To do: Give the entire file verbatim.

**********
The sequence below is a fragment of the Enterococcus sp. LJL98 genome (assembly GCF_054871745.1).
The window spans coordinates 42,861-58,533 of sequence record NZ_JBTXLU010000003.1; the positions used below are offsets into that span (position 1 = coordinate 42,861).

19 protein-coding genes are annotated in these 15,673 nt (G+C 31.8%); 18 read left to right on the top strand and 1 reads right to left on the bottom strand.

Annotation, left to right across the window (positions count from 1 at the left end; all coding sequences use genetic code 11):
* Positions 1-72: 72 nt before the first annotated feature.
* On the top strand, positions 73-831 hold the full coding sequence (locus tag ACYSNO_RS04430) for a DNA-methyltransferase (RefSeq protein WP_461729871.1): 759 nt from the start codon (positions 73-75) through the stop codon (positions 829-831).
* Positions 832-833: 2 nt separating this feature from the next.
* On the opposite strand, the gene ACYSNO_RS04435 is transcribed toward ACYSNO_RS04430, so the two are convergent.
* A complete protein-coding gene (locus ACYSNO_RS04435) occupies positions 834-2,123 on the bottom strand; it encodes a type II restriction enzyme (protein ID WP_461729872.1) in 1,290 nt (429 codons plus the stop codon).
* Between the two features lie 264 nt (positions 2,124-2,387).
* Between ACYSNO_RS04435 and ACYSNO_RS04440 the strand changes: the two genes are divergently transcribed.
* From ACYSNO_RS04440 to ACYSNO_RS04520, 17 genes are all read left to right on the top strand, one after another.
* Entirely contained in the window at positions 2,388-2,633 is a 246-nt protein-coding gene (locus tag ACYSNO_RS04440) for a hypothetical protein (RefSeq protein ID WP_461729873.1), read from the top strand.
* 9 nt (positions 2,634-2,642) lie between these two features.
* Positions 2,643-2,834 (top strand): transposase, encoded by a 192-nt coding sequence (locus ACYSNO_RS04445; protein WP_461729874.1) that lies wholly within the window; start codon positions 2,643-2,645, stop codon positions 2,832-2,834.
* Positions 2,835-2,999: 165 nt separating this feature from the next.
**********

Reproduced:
The sequence below is a fragment of the Enterococcus sp. LJL98 genome (assembly GCF_054871745.1).
The window spans coordinates 42,861-58,533 of sequence record NZ_JBTXLU010000003.1; the positions used below are offsets into that span (position 1 = coordinate 42,861).

19 protein-coding genes are annotated in these 15,673 nt (G+C 31.8%); 18 read left to right on the top strand and 1 reads right to left on the bottom strand.

Annotation, left to right across the window (positions count from 1 at the left end; all coding sequences use genetic code 11):
* Positions 1-72: 72 nt before the first annotated feature.
* On the top strand, positions 73-831 hold the full coding sequence (locus tag ACYSNO_RS04430) for a DNA-methyltransferase (RefSeq protein WP_461729871.1): 759 nt from the start codon (positions 73-75) through the stop codon (positions 829-831).
* Positions 832-833: 2 nt separating this feature from the next.
* On the opposite strand, the gene ACYSNO_RS04435 is transcribed toward ACYSNO_RS04430, so the two are convergent.
* A complete protein-coding gene (locus ACYSNO_RS04435) occupies positions 834-2,123 on the bottom strand; it encodes a type II restriction enzyme (protein ID WP_461729872.1) in 1,290 nt (429 codons plus the stop codon).
* Between the two features lie 264 nt (positions 2,124-2,387).
* Between ACYSNO_RS04435 and ACYSNO_RS04440 the strand changes: the two genes are divergently transcribed.
* From ACYSNO_RS04440 to ACYSNO_RS04520, 17 genes are all read left to right on the top strand, one after another.
* Entirely contained in the window at positions 2,388-2,633 is a 246-nt protein-coding gene (locus tag ACYSNO_RS04440) for a hypothetical protein (RefSeq protein ID WP_461729873.1), read from the top strand.
* 9 nt (positions 2,634-2,642) lie between these two features.
* Positions 2,643-2,834 (top strand): transposase, encoded by a 192-nt coding sequence (locus ACYSNO_RS04445; protein WP_461729874.1) that lies wholly within the window; start codon positions 2,643-2,645, stop codon positions 2,832-2,834.
* Positions 2,835-2,999: 165 nt separating this feature from the next.